Buying a house is one of the biggest achievements and scariest things you’ll ever do. It can also be a very exciting time, however there are a few things you need to consider before you take the homeowner plunge.
1. Buy a House You Can Afford
Don’t fall into the trap of borrowing more than you can afford to buy your dream home. While we’re in a low-rate market at the moment, you should always factor in a buffer of 2% to 3% on top of your current interest rate to allow for future rate hikes. Having some financial wriggle room is crucial when taking out a mortgage.
It’s also important to factor in any possibilities that may affect how much you earn in the future. How can you do this? As a guide, your mortgage payments shouldn’t be more than 28% of your total income. This means you’ll have some breathing space if your interest rate goes up unexpectedly or your employment situation changes.
2. Do Your Research
Once you know your budget, research the homes you can afford and in the suburbs you can afford to live in. This may mean prioritising certain items on your list and compromising on (or removing) others.
The real estate section in newspapers, property websites, and real estate agents are all useful sources of pricing information. Most importantly, start touring homes and neighbourhoods in your price range and evaluate the neighbourhood and if it is conveniently located near places of interest. Make sure to check out the little details of each house, such as rust or rotting gutters, test the out the plumbing and make sure that the electrical switches work.
For comprehensive comparative sales information, take a look at the Home Price Guide, that lists sales details of individual residential properties. This is available from Australian Property Monitors (APM) on the Domain app and also on the Domain website: https://www.domain.com.au/property-profile, or you can even use our Bondi Broker Property Insights Report .
3. Don’t Buy for the Life You Have Today
When purchasing a property, always look ahead to the life you will have down the track – whether this means starting a family, working from home or having a dog.
You will pay off less equity on your property in the first few years because most repayments will cover the interest to begin with, though once over this hurdle this your repayments will start to pay down debt and increase equity more quickly.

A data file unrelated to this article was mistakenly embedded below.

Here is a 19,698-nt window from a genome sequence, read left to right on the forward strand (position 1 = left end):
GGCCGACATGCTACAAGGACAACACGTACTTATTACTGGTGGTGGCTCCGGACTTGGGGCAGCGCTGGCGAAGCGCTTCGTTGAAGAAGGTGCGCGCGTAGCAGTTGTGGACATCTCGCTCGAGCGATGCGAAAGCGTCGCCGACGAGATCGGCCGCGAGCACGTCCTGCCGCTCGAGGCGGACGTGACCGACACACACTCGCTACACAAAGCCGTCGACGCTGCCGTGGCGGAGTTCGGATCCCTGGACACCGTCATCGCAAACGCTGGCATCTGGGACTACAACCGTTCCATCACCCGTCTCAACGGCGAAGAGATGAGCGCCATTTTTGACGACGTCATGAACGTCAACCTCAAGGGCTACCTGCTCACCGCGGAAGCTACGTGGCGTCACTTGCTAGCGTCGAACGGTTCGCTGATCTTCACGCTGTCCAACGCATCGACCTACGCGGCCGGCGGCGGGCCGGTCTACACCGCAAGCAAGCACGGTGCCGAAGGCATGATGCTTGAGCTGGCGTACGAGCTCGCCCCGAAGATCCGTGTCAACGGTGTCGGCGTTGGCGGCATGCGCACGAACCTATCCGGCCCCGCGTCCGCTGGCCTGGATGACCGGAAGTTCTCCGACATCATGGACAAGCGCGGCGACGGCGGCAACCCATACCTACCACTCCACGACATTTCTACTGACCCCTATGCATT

So if you think you’ll need to move before that, it’s a much better use of time and money to keep looking for something that can accommodate the future and what this will look like for you.
4. The Cost of a Home Is More Than the Sale Price
Many first home buyers can get caught up in the overall sale price and forget to take into account all the other costs involved with buying a house.
On top of your loan, you may have to pay stamp duty and a loan establishment fee. You might also have to pay Lenders Mortgage Insurance (LMI) if you’re borrowing more than 80% of your property’s value. Smaller fees can include a valuation fee, solicitor or conveyancer fees, and the move itself, that can cost over $1600.
5. Have an Exit Strategy
Life doesn’t always go according to plan, so it’s a smart idea to have a back-up plan, in the case of a separation or divorce. If you’re married, there are laws that will help to work out who gets what in the event of a divorce. But de-facto couples might find that the division of assets gets a bit more difficult where the law is concerned.
To save yourself unnecessary hassle and heartache, it’s a good idea to seek legal advice and draw up an agreement in writing with your partner, that outlines what will happen to the property if things don’t work out.
Be Prepared Before Taking the Plunge
Knowing how much and what you can afford, what your future plans are and what you’ll do if things don’t work out, means that when you do find your dream home, you’ll be prepared. If you need more advice on becoming a first homeowner, or want to discuss your individual circumstances further, contact me today.